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acearchie

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Jan 15, 2006
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It was a complete failure :)

I know where I went wrong now, and I am excited to try again.
You might also want to increase the ISO and expose for longer if you want to get more of the stars visible.

As you can probably tell from mine I like having something in frame as well as the moving star trails.
 
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Dhelsdon

macrumors 65816
Original poster
Feb 5, 2010
1,337
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Canadian Eh!
You might also want to increase the ISO and expose for longer if you want to get more of the stars visible.

As you can probably tell from mine I like having something in frame as well as the moving star trails.
I would as well, but in my current location there's not much options for me. I think that will drive out to my work and try out there sometime, I work at the local airport so there's so much potential (and minimal light pollution, since it's a small town there's no air traffic after sunset.)

Do you think an ISO of 400 would be too much?
 
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snberk103

macrumors 603
Oct 22, 2007
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An Island in the Salish Sea
You might also want to increase the ISO and expose for longer if you want to get more of the stars visible.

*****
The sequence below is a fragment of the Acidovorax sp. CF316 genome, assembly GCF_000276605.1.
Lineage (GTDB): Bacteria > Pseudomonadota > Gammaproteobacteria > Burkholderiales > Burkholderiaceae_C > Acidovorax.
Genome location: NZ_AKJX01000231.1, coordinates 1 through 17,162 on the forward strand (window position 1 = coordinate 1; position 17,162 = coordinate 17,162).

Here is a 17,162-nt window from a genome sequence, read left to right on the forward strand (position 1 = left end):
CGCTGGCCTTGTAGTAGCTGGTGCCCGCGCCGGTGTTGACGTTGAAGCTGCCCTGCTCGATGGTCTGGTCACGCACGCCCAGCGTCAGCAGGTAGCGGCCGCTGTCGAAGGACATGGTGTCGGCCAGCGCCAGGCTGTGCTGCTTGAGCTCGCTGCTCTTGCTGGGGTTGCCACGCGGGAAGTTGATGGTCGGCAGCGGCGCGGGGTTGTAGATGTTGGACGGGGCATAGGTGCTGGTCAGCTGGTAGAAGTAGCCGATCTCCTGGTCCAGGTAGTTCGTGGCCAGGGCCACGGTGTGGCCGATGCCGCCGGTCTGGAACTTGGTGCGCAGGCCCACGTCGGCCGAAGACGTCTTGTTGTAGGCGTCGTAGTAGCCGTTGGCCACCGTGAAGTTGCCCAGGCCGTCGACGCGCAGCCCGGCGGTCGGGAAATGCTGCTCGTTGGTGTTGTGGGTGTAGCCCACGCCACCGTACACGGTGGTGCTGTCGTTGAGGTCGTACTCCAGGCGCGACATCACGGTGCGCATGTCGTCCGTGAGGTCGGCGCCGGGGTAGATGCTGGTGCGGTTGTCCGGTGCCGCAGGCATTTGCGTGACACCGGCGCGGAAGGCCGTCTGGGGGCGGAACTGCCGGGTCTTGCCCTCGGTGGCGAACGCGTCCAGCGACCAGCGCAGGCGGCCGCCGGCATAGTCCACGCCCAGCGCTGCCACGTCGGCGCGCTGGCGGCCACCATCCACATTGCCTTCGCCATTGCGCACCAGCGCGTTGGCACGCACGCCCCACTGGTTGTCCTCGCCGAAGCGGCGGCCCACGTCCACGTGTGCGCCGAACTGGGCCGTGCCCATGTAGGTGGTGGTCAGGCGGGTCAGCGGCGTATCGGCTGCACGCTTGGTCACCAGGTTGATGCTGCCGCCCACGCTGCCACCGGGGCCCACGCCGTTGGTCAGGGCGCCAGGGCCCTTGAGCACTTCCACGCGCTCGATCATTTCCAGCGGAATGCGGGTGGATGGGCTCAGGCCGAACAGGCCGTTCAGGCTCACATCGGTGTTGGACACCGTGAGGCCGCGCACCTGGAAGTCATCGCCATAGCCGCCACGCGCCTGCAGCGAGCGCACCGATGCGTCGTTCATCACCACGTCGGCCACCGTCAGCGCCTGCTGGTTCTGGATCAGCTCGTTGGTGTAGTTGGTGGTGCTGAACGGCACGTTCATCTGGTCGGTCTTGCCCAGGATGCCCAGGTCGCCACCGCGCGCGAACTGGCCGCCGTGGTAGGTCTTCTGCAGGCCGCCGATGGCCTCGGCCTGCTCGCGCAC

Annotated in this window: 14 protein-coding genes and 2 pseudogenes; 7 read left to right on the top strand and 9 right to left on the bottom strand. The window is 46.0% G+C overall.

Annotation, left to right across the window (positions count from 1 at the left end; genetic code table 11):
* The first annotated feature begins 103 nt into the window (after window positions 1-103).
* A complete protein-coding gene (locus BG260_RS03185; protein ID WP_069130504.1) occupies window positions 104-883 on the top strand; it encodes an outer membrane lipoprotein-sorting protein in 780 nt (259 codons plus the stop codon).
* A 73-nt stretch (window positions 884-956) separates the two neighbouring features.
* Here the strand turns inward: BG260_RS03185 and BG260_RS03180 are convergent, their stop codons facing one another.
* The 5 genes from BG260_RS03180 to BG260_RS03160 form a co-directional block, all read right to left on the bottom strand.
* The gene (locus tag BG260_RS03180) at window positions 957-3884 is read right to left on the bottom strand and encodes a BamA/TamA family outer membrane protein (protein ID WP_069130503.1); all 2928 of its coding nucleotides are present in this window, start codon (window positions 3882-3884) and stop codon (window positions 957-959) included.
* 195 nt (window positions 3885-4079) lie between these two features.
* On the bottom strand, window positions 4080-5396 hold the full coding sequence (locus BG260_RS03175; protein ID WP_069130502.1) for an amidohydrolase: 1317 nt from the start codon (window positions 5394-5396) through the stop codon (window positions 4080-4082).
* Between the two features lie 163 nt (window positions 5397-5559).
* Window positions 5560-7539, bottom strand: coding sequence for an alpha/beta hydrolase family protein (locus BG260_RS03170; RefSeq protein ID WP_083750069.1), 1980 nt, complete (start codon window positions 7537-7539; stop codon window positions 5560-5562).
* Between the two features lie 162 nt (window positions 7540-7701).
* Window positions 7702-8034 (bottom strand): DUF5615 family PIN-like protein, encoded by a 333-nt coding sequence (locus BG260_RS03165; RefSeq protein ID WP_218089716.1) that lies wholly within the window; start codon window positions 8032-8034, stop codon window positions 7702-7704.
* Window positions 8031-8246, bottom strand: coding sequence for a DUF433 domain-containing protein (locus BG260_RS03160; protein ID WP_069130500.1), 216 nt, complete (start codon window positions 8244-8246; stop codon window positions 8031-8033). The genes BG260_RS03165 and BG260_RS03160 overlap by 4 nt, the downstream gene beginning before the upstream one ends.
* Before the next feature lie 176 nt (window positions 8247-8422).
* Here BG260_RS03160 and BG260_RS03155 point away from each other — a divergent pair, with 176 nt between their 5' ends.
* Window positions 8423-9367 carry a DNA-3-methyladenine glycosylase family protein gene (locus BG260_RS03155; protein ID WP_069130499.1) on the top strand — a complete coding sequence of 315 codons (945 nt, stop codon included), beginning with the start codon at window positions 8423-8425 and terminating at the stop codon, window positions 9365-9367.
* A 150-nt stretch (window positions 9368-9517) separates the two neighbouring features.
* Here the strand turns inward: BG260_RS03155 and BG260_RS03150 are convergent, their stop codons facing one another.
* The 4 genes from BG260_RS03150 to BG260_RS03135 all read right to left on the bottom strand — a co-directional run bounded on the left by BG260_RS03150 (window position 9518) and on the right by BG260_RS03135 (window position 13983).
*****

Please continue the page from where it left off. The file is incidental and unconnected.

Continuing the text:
As you can probably tell from mine I like having something in frame as well as the moving star trails.
I'm not sure increasing the ISO is good idea... it introduced noise. Better to open the aperture a bit, I would think. Longer is better, of course.

I would as well, but in my current location there's not much options for me. ....
Do you think an ISO of 400 would be too much?
The beauty of digital is that you can try something and get almost immediate feedback. Even if you have to drag a laptop out with you to see an image on the screen. A shot of several minutes will tell you if you are getting trails properly exposed, and how bad the noise is at an ISO ... though keep in mind that noise will increase with longer exposures. Once you have figured out the ISO and f/stop it's just a matter of leaving the shutter open for longer than the tests.

Luck. Lots of good advice in this thread....
 
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Fezwick

macrumors 6502
Oct 5, 2002
319
185
Rhode Island